Determine Your Budget
A budget is a quantitative expression of a financial plan for a defined period of time, which can include planned sales volumes and revenues, resource quantities, costs and expenses, assets, liabilities, and cash flows.
In short, it is a written estimate of how a business will perform financially. A business needs to accurately predict its financial performance to be certain that resources such as money, people, and equipment are used efficiently.
A business budget includes how the company plans to spend money, how it plans to make money, and the amount the company estimates it will make in a given time period.
These are determined by estimating planned sales volumes, revenues, resources quantities, costs, expenses, assets, liabilities, and cash flows.
By setting up a budget, you gain insight to where the business’s money is being allocated, and how to manage the money you have more effectively.
Business Cash Flow
One important aspect that every business owner should be thoroughly competent is the cash flow of the business. Cash flow is the solvency of the business, and it is crucial to the survival of a company. Having ample cash on hand will ensure that your creditors, employees, and other expenses are paid on time.
The statement of cash flows is used by analysts to gauge financial performance. Companies with ample cash on hand are able to invest the cash back into the business in order to generate more cash, and thus gain a greater profit.
Developing a Start-Up Budget
To calculate a budget for your start-up, you need to make a list of all necessary purchases, including tangible assets (i.e. equipment and inventory), services (i.e. insurance), working capital, and collateral.
Your budget should explain how you determined these numbers and a description of your expected financial results.
To get started, develop a target for your sales revenues. In other words, estimate what kind of realistic profit you’d like to see this year. It’s important to start with your sales and profits, because you’ll use this information to drive your costs, expenses, and capital expenditures.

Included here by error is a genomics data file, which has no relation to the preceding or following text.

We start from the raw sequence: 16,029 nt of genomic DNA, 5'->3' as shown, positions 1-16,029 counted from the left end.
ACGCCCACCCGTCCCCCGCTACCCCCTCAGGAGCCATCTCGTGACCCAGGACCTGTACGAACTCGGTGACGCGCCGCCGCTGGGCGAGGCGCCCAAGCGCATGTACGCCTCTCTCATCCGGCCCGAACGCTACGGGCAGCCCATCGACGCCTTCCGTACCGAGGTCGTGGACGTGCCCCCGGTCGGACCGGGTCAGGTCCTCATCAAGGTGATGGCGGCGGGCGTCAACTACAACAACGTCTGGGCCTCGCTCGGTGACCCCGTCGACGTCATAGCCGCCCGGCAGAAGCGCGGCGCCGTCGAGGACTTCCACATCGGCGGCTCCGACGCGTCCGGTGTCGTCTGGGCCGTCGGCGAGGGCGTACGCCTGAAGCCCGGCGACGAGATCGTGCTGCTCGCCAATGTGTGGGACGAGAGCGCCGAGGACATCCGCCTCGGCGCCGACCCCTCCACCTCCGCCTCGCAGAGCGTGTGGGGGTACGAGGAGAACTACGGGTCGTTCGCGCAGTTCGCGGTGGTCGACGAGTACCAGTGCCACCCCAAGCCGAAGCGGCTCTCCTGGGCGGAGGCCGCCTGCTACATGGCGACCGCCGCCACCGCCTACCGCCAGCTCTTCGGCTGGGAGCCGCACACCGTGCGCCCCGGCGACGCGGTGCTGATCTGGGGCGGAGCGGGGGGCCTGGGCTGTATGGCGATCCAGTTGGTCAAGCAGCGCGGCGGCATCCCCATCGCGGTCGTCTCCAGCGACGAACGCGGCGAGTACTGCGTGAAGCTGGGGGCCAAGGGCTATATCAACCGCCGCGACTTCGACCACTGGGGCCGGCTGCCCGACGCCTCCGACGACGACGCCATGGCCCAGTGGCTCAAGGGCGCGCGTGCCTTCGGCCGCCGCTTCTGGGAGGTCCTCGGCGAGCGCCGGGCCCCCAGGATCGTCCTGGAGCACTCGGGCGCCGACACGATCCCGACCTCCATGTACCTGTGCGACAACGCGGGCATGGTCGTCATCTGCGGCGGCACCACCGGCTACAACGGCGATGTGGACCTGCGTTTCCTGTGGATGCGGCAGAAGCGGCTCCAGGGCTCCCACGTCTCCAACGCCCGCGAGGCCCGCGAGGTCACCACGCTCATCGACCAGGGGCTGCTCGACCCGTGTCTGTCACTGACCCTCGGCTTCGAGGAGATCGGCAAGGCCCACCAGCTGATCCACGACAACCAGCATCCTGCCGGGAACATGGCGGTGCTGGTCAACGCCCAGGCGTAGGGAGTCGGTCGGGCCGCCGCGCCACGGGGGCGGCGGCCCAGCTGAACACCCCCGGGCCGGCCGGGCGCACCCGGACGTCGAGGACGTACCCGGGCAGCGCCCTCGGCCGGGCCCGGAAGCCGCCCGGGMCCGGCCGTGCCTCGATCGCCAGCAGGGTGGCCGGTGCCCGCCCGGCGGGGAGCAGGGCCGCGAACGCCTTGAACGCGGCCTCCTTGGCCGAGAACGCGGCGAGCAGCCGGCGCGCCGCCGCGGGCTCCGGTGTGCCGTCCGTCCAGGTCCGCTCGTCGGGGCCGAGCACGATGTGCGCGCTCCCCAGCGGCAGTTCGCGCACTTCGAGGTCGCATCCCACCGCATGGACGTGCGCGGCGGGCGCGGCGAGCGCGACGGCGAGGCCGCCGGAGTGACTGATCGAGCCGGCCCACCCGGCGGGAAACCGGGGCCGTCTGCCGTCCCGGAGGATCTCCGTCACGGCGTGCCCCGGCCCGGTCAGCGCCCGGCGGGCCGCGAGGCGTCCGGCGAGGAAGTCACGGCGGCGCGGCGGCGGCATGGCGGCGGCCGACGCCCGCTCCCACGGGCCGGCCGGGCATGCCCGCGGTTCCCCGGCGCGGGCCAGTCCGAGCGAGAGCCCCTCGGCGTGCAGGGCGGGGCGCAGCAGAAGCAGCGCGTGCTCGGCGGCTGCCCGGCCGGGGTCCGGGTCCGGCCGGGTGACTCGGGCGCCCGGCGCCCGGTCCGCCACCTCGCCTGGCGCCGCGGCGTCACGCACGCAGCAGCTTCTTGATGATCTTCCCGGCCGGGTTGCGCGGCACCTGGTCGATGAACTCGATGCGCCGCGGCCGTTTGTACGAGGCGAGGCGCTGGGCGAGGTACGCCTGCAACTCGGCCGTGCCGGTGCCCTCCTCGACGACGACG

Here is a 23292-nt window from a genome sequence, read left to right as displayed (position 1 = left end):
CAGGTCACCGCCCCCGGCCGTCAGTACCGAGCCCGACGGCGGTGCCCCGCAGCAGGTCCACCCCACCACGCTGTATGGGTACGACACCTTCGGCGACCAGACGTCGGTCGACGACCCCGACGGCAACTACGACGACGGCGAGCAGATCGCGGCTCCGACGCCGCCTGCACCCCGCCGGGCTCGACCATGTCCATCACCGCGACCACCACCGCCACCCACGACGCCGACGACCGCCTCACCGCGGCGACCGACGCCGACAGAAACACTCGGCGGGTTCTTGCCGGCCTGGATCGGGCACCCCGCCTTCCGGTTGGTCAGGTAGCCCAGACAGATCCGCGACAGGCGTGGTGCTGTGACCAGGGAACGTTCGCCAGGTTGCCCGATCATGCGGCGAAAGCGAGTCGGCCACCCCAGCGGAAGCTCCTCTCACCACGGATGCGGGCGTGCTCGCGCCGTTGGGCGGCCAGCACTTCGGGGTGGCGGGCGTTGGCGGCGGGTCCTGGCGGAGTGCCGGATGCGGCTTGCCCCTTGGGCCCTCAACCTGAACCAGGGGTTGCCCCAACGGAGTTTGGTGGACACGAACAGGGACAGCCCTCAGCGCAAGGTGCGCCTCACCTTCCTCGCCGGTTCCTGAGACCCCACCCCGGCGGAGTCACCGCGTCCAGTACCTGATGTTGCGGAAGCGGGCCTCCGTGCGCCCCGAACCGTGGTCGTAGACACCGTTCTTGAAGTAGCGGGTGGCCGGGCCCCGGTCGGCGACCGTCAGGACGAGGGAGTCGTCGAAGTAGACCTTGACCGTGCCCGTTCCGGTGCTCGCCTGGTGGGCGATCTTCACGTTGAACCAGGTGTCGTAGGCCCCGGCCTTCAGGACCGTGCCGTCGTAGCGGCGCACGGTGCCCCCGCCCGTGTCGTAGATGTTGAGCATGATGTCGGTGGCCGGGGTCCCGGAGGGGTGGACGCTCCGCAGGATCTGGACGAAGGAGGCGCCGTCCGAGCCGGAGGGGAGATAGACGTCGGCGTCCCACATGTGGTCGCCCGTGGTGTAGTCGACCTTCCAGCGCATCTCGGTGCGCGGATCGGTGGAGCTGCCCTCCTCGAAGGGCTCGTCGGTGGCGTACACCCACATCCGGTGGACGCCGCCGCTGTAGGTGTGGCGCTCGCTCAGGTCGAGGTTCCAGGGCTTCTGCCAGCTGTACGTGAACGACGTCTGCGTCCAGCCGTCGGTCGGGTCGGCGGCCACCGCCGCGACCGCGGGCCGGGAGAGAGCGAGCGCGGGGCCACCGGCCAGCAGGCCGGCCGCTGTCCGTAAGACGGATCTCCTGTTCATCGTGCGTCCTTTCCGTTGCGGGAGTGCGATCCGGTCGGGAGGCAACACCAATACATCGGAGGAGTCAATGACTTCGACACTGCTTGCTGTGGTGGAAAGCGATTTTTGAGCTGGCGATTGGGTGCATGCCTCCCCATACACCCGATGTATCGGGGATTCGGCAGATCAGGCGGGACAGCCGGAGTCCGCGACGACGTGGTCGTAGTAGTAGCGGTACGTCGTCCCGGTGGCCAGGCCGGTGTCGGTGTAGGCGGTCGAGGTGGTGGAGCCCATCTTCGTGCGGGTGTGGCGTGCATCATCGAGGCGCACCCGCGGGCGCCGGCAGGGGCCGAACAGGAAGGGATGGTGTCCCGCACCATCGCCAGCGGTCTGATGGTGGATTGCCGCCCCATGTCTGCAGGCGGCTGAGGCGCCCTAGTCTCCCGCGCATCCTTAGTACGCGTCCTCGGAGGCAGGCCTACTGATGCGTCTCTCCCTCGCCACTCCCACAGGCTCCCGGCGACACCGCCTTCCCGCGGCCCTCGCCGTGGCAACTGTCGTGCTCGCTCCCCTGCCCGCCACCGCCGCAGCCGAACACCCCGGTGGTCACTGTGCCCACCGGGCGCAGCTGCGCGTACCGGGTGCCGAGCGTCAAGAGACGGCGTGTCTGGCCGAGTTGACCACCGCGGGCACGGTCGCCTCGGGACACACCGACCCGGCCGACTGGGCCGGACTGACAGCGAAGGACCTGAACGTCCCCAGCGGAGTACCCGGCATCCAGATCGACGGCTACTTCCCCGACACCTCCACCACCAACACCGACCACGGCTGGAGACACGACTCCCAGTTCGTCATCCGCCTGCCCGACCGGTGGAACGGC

Next, calculate your operating expenses. Review your financial statements to create an itemized list of fixed and variable costs you incurred, including salaries and wages, rent, postage, research, travel, utilities, taxes, and so on.
If you’re just getting started and don’t have any financial statements yet, estimate to the best of your ability that costs you are likely to incur in the year ahead.
From there, your next step is to figure out your profit margin. If you’ve been in business for a while, this will be easy, but if not just estimate the cost of your goods sold (beginning inventory, goods manufactured or purchased, shipping charges, etc.) and then subtract that from your overall sales revenue.
Once you have your budget drafted, you can use that to go back and adjust your figures. For example, you may find you need to purchase fewer supplies or cut costs in the year ahead in order to make a profit.
Or you may find you have room to add an employee or two to grow your business. Just remember to use realistic figures so that your budget will guide your business to success.
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